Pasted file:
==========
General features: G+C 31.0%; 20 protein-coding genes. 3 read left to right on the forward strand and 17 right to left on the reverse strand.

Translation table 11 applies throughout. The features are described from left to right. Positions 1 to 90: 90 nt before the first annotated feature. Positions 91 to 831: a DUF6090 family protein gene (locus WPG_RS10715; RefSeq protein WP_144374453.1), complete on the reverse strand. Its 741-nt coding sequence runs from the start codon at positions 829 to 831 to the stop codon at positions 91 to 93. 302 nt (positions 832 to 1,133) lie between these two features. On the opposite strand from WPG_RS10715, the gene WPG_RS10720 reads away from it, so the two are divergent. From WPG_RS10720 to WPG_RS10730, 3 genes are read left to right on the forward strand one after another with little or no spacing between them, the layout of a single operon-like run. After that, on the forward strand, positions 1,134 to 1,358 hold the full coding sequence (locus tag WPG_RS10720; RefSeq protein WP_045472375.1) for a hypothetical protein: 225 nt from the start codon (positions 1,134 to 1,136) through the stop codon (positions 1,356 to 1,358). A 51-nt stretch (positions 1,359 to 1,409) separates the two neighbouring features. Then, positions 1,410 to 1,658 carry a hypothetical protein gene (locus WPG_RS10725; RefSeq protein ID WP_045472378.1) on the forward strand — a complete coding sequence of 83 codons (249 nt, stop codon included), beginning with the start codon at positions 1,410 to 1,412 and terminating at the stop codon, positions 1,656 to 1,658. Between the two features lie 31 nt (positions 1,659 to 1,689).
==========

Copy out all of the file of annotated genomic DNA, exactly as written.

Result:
General features: G+C 31.0%; 20 protein-coding genes. 3 read left to right on the forward strand and 17 right to left on the reverse strand.

Translation table 11 applies throughout. The features are described from left to right. Positions 1 to 90: 90 nt before the first annotated feature. Positions 91 to 831: a DUF6090 family protein gene (locus WPG_RS10715; RefSeq protein WP_144374453.1), complete on the reverse strand. Its 741-nt coding sequence runs from the start codon at positions 829 to 831 to the stop codon at positions 91 to 93. 302 nt (positions 832 to 1,133) lie between these two features. On the opposite strand from WPG_RS10715, the gene WPG_RS10720 reads away from it, so the two are divergent. From WPG_RS10720 to WPG_RS10730, 3 genes are read left to right on the forward strand one after another with little or no spacing between them, the layout of a single operon-like run. After that, on the forward strand, positions 1,134 to 1,358 hold the full coding sequence (locus tag WPG_RS10720; RefSeq protein WP_045472375.1) for a hypothetical protein: 225 nt from the start codon (positions 1,134 to 1,136) through the stop codon (positions 1,356 to 1,358). A 51-nt stretch (positions 1,359 to 1,409) separates the two neighbouring features. Then, positions 1,410 to 1,658 carry a hypothetical protein gene (locus WPG_RS10725; RefSeq protein ID WP_045472378.1) on the forward strand — a complete coding sequence of 83 codons (249 nt, stop codon included), beginning with the start codon at positions 1,410 to 1,412 and terminating at the stop codon, positions 1,656 to 1,658. Between the two features lie 31 nt (positions 1,659 to 1,689).